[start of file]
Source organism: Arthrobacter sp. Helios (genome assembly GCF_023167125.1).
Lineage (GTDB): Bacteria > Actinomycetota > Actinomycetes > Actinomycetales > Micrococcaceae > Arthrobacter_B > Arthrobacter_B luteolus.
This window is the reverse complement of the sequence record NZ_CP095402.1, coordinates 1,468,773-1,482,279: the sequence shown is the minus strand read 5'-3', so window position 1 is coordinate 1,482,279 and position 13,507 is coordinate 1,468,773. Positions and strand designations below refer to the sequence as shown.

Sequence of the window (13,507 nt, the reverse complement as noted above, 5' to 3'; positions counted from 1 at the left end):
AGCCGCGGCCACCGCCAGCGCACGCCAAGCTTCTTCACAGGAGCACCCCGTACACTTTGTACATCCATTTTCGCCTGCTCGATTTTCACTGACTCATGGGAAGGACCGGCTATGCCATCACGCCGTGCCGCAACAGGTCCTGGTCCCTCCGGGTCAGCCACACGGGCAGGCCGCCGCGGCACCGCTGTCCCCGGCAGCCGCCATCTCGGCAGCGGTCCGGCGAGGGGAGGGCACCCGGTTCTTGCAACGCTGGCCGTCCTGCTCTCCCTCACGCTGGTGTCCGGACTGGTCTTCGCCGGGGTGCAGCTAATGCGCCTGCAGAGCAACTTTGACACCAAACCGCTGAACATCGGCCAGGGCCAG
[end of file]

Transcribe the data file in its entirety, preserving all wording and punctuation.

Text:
Source organism: Arthrobacter sp. Helios (genome assembly GCF_023167125.1).
Lineage (GTDB): Bacteria > Actinomycetota > Actinomycetes > Actinomycetales > Micrococcaceae > Arthrobacter_B > Arthrobacter_B luteolus.
This window is the reverse complement of the sequence record NZ_CP095402.1, coordinates 1,468,773-1,482,279: the sequence shown is the minus strand read 5'-3', so window position 1 is coordinate 1,482,279 and position 13,507 is coordinate 1,468,773. Positions and strand designations below refer to the sequence as shown.

Sequence of the window (13,507 nt, the reverse complement as noted above, 5' to 3'; positions counted from 1 at the left end):
AGCCGCGGCCACCGCCAGCGCACGCCAAGCTTCTTCACAGGAGCACCCCGTACACTTTGTACATCCATTTTCGCCTGCTCGATTTTCACTGACTCATGGGAAGGACCGGCTATGCCATCACGCCGTGCCGCAACAGGTCCTGGTCCCTCCGGGTCAGCCACACGGGCAGGCCGCCGCGGCACCGCTGTCCCCGGCAGCCGCCATCTCGGCAGCGGTCCGGCGAGGGGAGGGCACCCGGTTCTTGCAACGCTGGCCGTCCTGCTCTCCCTCACGCTGGTGTCCGGACTGGTCTTCGCCGGGGTGCAGCTAATGCGCCTGCAGAGCAACTTTGACACCAAACCGCTGAACATCGGCCAGGGCCAG